In the past, FFO has published mainstream works that had a more traditional writing style and a level available for different readers. According to Yeatts, stories created using artificial intelligence tools can go beyond basic requirements.
“It does have all the parts of the story that you try to look for. It has a beginning, middle, and end. It has a resolution, characters. The grammar is good,” says Yeatts.
The FFO team is working to teach regular editors to look for certain story elements when they first check applications.
Yeatts is concerned about the fact that a growing wave of work created with artificial intelligence can literally displace real people’s work. The outlet uses Submittable, a popular submission service, and FFO’s plan that includes a monthly cap on stories, after which the portal closes. If hundreds of people send ineligible AI-generated work, that could prevent human authors from sending in their stories.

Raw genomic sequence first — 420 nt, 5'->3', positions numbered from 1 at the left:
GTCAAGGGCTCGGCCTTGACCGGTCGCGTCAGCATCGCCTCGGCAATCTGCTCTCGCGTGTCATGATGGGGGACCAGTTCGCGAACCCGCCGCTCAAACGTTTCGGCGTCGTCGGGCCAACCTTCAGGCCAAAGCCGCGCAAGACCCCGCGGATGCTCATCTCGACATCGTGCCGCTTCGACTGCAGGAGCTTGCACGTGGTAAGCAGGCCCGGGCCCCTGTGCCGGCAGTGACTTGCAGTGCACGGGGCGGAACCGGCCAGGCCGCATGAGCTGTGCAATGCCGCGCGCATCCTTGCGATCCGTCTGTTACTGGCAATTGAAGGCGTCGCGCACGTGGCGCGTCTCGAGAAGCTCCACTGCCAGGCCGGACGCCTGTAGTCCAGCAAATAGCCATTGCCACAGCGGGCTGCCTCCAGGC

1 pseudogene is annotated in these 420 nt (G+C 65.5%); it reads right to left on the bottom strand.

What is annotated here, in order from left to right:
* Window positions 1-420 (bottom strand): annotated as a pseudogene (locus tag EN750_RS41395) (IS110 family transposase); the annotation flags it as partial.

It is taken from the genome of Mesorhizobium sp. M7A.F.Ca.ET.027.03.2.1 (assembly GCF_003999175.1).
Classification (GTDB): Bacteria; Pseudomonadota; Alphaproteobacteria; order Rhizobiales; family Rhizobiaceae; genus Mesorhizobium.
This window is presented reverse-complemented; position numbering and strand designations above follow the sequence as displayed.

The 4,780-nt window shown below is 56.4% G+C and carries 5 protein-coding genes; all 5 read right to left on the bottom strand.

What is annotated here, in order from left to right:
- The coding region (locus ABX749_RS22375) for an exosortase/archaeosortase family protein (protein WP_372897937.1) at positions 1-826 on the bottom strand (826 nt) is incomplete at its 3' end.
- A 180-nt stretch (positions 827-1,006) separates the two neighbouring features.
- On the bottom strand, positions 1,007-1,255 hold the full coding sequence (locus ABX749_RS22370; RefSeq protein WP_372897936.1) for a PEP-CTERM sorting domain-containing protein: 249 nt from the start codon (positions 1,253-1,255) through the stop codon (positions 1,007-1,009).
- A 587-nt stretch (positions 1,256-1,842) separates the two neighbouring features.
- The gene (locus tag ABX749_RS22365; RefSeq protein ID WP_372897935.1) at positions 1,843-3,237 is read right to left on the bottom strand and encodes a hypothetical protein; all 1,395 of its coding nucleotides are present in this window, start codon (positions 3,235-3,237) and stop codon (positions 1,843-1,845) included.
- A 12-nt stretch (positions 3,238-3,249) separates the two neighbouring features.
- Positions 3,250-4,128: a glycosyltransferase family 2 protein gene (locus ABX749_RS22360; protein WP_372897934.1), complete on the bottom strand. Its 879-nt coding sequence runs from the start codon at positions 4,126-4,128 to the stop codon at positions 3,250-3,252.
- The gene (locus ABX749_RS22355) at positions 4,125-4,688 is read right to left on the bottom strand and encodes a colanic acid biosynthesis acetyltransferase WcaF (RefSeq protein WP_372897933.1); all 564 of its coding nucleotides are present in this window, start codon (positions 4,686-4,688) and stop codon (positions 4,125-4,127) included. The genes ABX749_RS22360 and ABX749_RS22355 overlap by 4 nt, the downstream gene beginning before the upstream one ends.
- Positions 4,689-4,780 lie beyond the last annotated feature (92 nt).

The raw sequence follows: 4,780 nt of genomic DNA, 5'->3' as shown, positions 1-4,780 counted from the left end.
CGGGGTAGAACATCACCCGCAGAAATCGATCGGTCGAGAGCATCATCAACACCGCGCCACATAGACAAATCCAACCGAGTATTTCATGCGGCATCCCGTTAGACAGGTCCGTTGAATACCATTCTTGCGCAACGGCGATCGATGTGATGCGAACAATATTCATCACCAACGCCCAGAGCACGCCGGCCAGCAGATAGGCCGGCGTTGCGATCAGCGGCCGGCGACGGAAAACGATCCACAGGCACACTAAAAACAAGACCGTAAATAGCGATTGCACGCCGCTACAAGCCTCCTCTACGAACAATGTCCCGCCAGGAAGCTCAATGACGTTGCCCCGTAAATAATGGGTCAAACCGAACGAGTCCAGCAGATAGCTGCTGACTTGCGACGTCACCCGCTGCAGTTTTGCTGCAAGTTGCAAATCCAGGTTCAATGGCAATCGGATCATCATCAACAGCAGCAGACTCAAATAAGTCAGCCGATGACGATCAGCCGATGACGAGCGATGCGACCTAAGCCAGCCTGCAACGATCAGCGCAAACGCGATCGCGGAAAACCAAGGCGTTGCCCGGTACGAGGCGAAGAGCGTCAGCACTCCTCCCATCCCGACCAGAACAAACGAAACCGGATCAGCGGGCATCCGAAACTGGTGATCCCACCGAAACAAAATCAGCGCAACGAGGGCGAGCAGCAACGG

Other members of the community monitor the problem that inundates other publishers and consider response ways before it spreads. Matthew Kressel, a science fiction writer and creator of Moksha, an online submission system used by dozens of publications, says he’s started hearing from clients who have received spammy submissions that appear to be written using AI tools.
Kressel says that Moksha wants to remain “agnostic” when it comes to the value of materials created with chatbots. According to Kresel, publishers have the opportunity to add a checkbox to which the authors can confirm that their works do not use artificial intelligence systems, and consider adding an option for publications that would allow them to block or partially limit submissions using AI tools.